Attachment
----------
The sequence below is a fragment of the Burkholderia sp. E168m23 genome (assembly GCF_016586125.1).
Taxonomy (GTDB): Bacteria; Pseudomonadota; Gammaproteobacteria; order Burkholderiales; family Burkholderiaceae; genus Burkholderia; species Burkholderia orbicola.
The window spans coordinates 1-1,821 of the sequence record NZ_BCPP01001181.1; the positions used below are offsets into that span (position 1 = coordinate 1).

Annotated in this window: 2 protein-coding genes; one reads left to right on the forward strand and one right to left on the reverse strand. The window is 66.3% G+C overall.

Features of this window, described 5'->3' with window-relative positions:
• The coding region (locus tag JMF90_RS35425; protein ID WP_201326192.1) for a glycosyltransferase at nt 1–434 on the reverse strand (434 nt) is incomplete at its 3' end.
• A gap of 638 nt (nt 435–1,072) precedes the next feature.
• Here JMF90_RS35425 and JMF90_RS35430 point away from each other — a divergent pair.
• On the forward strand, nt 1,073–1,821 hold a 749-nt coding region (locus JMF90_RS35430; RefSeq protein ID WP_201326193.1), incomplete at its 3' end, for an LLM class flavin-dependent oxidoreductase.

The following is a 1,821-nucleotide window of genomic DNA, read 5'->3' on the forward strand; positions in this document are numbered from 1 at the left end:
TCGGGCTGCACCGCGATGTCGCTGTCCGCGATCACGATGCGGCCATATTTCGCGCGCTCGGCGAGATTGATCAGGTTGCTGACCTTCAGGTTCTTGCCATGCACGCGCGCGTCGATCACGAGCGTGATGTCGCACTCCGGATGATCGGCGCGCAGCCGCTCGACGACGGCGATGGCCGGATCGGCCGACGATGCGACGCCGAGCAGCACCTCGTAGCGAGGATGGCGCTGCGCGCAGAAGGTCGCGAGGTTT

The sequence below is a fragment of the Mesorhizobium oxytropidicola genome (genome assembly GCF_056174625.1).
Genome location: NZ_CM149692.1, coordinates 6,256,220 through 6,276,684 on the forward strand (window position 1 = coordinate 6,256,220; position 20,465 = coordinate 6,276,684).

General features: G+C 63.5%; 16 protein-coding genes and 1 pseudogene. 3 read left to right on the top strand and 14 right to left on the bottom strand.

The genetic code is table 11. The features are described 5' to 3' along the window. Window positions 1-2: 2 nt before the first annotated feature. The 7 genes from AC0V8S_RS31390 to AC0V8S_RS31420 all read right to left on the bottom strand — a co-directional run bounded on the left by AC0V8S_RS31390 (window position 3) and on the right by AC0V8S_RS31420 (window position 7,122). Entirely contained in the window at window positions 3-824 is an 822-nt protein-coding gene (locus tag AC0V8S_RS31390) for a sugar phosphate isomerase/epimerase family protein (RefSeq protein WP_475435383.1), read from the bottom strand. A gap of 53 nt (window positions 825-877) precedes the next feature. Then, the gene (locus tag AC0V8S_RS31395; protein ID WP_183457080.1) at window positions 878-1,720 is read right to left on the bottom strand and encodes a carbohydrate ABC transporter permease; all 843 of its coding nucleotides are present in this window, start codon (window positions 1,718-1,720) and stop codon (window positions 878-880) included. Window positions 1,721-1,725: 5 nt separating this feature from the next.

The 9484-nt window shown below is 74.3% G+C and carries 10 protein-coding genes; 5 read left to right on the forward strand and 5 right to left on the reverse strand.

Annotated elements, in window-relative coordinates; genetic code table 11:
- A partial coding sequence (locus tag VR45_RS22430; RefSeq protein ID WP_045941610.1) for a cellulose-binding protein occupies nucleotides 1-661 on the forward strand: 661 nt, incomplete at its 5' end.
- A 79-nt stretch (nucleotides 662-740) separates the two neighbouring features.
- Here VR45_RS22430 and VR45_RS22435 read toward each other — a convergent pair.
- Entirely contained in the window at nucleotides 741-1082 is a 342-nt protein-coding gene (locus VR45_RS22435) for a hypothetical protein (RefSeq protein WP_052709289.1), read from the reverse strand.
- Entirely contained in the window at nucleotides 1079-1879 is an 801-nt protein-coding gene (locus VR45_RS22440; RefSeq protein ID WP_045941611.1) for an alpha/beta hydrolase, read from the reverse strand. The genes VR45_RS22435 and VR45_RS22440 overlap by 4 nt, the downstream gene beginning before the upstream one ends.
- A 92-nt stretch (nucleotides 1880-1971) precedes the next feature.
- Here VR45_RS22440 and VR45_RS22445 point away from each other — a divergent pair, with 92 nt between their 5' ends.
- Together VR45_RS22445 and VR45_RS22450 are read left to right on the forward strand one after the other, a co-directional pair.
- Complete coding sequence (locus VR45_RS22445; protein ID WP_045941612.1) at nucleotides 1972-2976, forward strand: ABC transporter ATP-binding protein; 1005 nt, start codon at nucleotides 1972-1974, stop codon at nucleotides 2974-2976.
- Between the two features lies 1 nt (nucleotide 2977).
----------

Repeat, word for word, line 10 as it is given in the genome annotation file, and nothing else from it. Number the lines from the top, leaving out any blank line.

The following is a 1,821-nucleotide window of genomic DNA, read 5'->3' on the forward strand; positions in this document are numbered from 1 at the left end: